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Ideally one would use the joint compound with the desired setting time, together with the recommended amount of water for mixing. However, a few times I added more water when mixing products like SheetRock Easy Sand 5 Lightweight Setting-Type Joint Compound to gain longer working time, the result turned out fine. I added enough water until it is almost runny. The mix probably remained usable for 20-30 mins. I'm curious what may be the downsides to this practice.

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    If you need more working timing don’t use setting type compounds. They are harder to work and harder to sand than standard mud. watering it down compromises it’s chemistry, sheetrock mud non setting you can water it down to your happy but not setting mixes. I recommend rookies not use setting compound because of all the horrid messes I have found over the years. The one exception is around a sink or tub. Setting compound is water resistant compared to regular but then make small batches and always cold water, (hot water speeds the reaction and shortens the working time) – Ed Beal Dec 3 '20 at 22:10
  • @EdBeal Yes, but sometimes one just has/wishes to work with what's available, hence the question :) However, for applications the finishing type compounds will do, what disadvantages are there to weakening a little bit the strength of the setting type compounds? – Roc W. Dec 3 '20 at 22:21
  • There are no real downsides if you are using drywall mud for patching drywall aside from overdoing it and getting runny/useless compound. – TylerH Dec 4 '20 at 15:34
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Adding water to prolong working time is known as "retempering". In general it's not a good idea as it dilutes the concentration of cement components in the mix. This means that the resulting material is more porous. It's often specifically prohibited with things like tile mortar, where strength is a critical concern.

In the case of joint compound it's not so serious a problem. However, unless you mix vigorously you'll start to see lumps in the mix as it sets up. Your best bet is to mix small batches, use it within the stated (or actual) working time, and toss what's left. Use cool water to slow the curing reaction. Warm water dramatically shortens working time.

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    Definitely cold water one of the worst jobs I ever saw was a house the owner thought you were supposed to use hot water, you could see every patch through the front window at 30 miles an hour it was so bad we just pulled all the Sheetrock.+ – Ed Beal Dec 3 '20 at 22:13
  • More porous so it's probably less water resistant and weaker, but once the solvent water dries, will it be worse off than drying joint compound? Since one would typically prime & paint afterwards, I assume the practical difference is very little? – Roc W. Dec 3 '20 at 22:42
  • That's basically what I'm saying. – isherwood Dec 4 '20 at 13:57
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    The critical chemical difference with setting or 'hot' muds is that the water does not simply dry or evaporate, like with joint compound, but rather takes part in, and is consumed by, the chemical reaction that bonds the compound together. By diluting it with water you end up with something that doesn't set together like hot mud should, but rather turns into a wet slurry with excess water that needs to dry like joint compound and isn't as strong. – J... Dec 4 '20 at 14:26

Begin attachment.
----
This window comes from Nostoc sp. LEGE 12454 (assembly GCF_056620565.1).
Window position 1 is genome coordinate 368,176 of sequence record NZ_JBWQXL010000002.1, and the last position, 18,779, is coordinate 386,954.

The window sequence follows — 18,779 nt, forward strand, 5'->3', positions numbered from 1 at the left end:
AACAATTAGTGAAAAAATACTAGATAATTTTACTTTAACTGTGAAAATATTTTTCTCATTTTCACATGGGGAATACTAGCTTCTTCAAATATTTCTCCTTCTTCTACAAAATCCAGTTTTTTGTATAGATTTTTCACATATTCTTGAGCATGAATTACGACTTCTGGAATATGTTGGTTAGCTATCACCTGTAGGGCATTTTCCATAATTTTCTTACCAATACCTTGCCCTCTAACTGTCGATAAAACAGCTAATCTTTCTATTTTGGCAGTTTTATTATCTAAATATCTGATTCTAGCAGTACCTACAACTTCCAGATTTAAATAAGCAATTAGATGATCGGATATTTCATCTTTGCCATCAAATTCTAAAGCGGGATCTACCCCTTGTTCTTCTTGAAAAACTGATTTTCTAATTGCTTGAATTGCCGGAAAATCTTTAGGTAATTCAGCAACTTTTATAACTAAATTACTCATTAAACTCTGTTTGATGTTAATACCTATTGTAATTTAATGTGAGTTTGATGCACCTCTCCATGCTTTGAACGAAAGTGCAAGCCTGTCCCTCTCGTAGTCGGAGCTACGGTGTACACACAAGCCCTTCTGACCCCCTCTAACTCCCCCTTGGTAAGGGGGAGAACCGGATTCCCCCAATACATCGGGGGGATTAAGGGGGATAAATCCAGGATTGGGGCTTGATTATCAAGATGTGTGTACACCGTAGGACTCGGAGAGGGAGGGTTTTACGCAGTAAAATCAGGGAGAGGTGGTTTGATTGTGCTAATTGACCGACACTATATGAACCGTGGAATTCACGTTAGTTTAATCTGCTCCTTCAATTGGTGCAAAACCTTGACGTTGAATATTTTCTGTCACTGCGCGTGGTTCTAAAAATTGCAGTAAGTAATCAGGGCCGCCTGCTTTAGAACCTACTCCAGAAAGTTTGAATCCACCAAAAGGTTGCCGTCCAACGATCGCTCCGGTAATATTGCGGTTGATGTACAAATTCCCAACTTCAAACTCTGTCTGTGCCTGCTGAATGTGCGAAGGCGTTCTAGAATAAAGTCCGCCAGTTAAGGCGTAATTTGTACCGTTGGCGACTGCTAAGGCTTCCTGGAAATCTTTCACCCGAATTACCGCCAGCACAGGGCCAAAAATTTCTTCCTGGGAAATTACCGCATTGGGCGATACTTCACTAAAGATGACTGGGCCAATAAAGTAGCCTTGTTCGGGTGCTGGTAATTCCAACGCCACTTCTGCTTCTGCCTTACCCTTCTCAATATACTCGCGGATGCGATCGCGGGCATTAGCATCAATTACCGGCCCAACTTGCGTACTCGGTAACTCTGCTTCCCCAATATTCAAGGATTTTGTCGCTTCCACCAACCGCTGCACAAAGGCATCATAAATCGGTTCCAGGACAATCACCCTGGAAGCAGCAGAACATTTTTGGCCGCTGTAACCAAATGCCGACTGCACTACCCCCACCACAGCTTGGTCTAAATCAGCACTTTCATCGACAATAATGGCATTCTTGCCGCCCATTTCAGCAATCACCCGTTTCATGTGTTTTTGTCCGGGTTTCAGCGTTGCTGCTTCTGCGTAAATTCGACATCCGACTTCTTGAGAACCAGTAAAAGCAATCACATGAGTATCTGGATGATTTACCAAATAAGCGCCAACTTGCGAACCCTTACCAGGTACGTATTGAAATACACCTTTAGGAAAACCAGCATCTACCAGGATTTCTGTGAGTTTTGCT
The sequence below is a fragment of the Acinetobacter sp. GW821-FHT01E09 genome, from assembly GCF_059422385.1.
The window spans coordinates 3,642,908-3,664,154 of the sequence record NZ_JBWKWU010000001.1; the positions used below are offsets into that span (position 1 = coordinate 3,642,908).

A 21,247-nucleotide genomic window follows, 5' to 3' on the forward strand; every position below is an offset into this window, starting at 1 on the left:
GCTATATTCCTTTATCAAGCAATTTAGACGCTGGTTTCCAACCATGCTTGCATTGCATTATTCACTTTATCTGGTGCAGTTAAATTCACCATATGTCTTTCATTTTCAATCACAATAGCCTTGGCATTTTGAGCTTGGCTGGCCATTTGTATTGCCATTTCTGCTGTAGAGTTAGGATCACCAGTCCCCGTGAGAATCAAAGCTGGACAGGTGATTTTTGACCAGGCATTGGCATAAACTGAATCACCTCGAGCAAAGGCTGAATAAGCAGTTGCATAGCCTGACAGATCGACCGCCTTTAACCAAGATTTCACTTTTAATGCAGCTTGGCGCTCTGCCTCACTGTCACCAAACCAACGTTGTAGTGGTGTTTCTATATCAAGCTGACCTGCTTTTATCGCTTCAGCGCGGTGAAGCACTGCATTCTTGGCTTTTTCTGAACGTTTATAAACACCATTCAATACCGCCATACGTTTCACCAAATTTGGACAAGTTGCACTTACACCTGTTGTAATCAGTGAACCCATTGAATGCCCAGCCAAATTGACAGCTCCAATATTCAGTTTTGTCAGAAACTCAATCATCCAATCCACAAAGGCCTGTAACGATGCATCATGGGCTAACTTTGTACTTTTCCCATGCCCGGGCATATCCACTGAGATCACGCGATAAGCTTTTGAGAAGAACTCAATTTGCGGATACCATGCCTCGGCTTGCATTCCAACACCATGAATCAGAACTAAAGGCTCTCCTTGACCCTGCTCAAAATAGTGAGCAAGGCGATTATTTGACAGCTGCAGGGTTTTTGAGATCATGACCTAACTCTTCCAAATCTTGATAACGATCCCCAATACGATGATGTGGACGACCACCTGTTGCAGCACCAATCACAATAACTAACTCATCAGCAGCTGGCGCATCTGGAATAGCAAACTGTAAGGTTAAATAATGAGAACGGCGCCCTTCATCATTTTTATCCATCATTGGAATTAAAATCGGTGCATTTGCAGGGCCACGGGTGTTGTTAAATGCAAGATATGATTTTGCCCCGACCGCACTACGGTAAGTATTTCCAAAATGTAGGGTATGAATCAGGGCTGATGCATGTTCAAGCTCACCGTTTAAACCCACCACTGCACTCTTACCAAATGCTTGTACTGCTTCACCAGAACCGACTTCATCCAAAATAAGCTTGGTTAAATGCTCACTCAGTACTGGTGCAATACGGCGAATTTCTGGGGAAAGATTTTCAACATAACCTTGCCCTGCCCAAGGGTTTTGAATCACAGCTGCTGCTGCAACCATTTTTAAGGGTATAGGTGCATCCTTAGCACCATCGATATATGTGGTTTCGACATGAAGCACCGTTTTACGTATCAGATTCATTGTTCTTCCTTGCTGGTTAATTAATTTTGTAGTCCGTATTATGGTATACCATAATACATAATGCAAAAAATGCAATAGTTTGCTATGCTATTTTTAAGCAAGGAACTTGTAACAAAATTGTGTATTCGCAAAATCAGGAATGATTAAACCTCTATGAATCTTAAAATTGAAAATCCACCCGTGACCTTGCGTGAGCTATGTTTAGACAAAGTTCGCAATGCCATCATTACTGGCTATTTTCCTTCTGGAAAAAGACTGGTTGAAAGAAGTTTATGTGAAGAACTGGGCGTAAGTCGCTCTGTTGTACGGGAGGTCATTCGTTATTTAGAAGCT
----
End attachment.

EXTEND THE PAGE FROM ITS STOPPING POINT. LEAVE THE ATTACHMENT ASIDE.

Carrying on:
• Wouldn't the water over the stoichiometry simply evaporate, just like excess water in cement/concrete does? The setting-type joint compound has many of the same ingredients as cement, albeit in certainly different proportions. Workability and morphology of the cured product can be an issue, but I wouldn't think chemistry is? – Roc W. Dec 4 '20 at 22:21
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Most of the compounds I've used usually say you can a little more or less water depending on what the application is for. Like Stove Top Stuffing: add a little more water for more moist stuffing or less for dryer stuffing. If you add too much water to your compounds, then you'll end up with compound soup and it just won't stick to the wall.

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Cement is kind-of "the first epoxy". It's 2 separate ingredients coming together to create a third: namely portland cement and water.

Epoxies have 2 things going on: Drying, and curing. These are separate processes. They are not related, and each one runs on its own timetable.

So if someone is "a little bit clever", they might find a way to keep it workable (un-dry) despite the fact that the curing process is running its pace. The problem is that the point of curing is to create chemical bonds, and you are breaking those bonds when you continue to work it. Thus, you will have fewer bonds holding it together, and the material will come out weaker.

Such materials cure on sort of a "half-life": Half the cures happen in X time, and half the remaining cures happen in the next X time, etc. etc. So the curing is "front-end loaded", and disrupting the cure early takes out most of the strength.

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  • Sounds like it's mostly weaker strengths? But at least it's still stronger than the non-setting type? – Roc W. Dec 3 '20 at 22:24
  • They make strength different ways, so it's hard to say. – Harper - Reinstate Monica Dec 4 '20 at 1:26
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As long as it wasn't too much water it will not cause any issues. It's commonly done by professional drywallers all the time.

I'm not sure what the limit is but I'd say if the compound becomes runny that's too much.

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